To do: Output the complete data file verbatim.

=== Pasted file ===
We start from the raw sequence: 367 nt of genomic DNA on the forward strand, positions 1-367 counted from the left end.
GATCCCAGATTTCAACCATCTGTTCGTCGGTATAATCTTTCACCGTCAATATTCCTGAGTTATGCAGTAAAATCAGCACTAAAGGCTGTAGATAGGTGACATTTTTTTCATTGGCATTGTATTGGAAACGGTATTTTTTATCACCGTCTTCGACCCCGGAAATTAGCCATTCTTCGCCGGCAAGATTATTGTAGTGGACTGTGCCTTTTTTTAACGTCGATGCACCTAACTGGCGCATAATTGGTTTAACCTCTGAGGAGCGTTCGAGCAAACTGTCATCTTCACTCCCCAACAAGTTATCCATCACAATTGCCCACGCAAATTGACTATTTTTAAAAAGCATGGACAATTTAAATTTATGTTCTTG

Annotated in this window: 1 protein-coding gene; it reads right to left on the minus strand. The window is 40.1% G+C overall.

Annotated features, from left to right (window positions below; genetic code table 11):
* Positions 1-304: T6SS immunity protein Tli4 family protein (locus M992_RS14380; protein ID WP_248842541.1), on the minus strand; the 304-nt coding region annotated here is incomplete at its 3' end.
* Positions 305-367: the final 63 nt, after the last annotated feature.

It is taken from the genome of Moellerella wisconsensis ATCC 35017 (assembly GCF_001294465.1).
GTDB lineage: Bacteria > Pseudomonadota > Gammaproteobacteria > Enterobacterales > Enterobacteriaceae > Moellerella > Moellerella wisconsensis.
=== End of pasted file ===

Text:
We start from the raw sequence: 367 nt of genomic DNA on the forward strand, positions 1-367 counted from the left end.
GATCCCAGATTTCAACCATCTGTTCGTCGGTATAATCTTTCACCGTCAATATTCCTGAGTTATGCAGTAAAATCAGCACTAAAGGCTGTAGATAGGTGACATTTTTTTCATTGGCATTGTATTGGAAACGGTATTTTTTATCACCGTCTTCGACCCCGGAAATTAGCCATTCTTCGCCGGCAAGATTATTGTAGTGGACTGTGCCTTTTTTTAACGTCGATGCACCTAACTGGCGCATAATTGGTTTAACCTCTGAGGAGCGTTCGAGCAAACTGTCATCTTCACTCCCCAACAAGTTATCCATCACAATTGCCCACGCAAATTGACTATTTTTAAAAAGCATGGACAATTTAAATTTATGTTCTTG

Annotated in this window: 1 protein-coding gene; it reads right to left on the minus strand. The window is 40.1% G+C overall.

Annotated features, from left to right (window positions below; genetic code table 11):
* Positions 1-304: T6SS immunity protein Tli4 family protein (locus M992_RS14380; protein ID WP_248842541.1), on the minus strand; the 304-nt coding region annotated here is incomplete at its 3' end.
* Positions 305-367: the final 63 nt, after the last annotated feature.

It is taken from the genome of Moellerella wisconsensis ATCC 35017 (assembly GCF_001294465.1).
GTDB lineage: Bacteria > Pseudomonadota > Gammaproteobacteria > Enterobacterales > Enterobacteriaceae > Moellerella > Moellerella wisconsensis.